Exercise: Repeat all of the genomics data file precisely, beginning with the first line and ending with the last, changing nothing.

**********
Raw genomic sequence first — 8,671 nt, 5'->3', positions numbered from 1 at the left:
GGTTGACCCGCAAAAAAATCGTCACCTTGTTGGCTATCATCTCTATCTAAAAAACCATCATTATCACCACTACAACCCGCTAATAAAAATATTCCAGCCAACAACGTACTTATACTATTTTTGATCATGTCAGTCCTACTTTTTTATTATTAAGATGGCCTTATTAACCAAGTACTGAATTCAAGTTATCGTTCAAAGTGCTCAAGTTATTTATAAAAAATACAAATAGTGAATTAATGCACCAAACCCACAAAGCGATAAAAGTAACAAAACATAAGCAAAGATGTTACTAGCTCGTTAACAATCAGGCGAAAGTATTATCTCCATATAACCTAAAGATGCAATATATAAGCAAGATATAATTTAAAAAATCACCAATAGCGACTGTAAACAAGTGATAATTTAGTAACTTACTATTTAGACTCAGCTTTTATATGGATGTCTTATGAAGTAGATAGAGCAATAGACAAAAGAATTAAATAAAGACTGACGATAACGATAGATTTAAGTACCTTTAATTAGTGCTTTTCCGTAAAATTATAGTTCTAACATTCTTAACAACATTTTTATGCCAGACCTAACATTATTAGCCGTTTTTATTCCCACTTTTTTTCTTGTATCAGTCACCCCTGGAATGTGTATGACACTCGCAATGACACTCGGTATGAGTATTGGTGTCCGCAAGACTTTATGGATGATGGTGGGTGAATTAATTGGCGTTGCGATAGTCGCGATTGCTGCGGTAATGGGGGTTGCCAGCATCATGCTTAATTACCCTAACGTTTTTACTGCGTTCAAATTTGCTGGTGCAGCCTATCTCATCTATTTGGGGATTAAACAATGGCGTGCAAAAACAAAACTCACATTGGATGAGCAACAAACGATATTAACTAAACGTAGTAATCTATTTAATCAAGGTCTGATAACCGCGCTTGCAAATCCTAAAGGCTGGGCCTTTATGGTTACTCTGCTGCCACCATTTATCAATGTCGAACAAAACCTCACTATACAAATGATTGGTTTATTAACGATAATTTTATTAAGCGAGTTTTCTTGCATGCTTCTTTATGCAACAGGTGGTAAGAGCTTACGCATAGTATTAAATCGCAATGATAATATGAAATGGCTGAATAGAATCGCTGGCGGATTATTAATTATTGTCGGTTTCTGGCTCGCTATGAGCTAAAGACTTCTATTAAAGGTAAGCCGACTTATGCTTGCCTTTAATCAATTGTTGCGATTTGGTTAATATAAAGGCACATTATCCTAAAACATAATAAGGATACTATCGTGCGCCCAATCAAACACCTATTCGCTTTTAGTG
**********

Raw genomic sequence first — 8,671 nt, 5'->3', positions numbered from 1 at the left:
GGTTGACCCGCAAAAAAATCGTCACCTTGTTGGCTATCATCTCTATCTAAAAAACCATCATTATCACCACTACAACCCGCTAATAAAAATATTCCAGCCAACAACGTACTTATACTATTTTTGATCATGTCAGTCCTACTTTTTTATTATTAAGATGGCCTTATTAACCAAGTACTGAATTCAAGTTATCGTTCAAAGTGCTCAAGTTATTTATAAAAAATACAAATAGTGAATTAATGCACCAAACCCACAAAGCGATAAAAGTAACAAAACATAAGCAAAGATGTTACTAGCTCGTTAACAATCAGGCGAAAGTATTATCTCCATATAACCTAAAGATGCAATATATAAGCAAGATATAATTTAAAAAATCACCAATAGCGACTGTAAACAAGTGATAATTTAGTAACTTACTATTTAGACTCAGCTTTTATATGGATGTCTTATGAAGTAGATAGAGCAATAGACAAAAGAATTAAATAAAGACTGACGATAACGATAGATTTAAGTACCTTTAATTAGTGCTTTTCCGTAAAATTATAGTTCTAACATTCTTAACAACATTTTTATGCCAGACCTAACATTATTAGCCGTTTTTATTCCCACTTTTTTTCTTGTATCAGTCACCCCTGGAATGTGTATGACACTCGCAATGACACTCGGTATGAGTATTGGTGTCCGCAAGACTTTATGGATGATGGTGGGTGAATTAATTGGCGTTGCGATAGTCGCGATTGCTGCGGTAATGGGGGTTGCCAGCATCATGCTTAATTACCCTAACGTTTTTACTGCGTTCAAATTTGCTGGTGCAGCCTATCTCATCTATTTGGGGATTAAACAATGGCGTGCAAAAACAAAACTCACATTGGATGAGCAACAAACGATATTAACTAAACGTAGTAATCTATTTAATCAAGGTCTGATAACCGCGCTTGCAAATCCTAAAGGCTGGGCCTTTATGGTTACTCTGCTGCCACCATTTATCAATGTCGAACAAAACCTCACTATACAAATGATTGGTTTATTAACGATAATTTTATTAAGCGAGTTTTCTTGCATGCTTCTTTATGCAACAGGTGGTAAGAGCTTACGCATAGTATTAAATCGCAATGATAATATGAAATGGCTGAATAGAATCGCTGGCGGATTATTAATTATTGTCGGTTTCTGGCTCGCTATGAGCTAAAGACTTCTATTAAAGGTAAGCCGACTTATGCTTGCCTTTAATCAATTGTTGCGATTTGGTTAATATAAAGGCACATTATCCTAAAACATAATAAGGATACTATCGTGCGCCCAATCAAACACCTATTCGCTTTTAGTG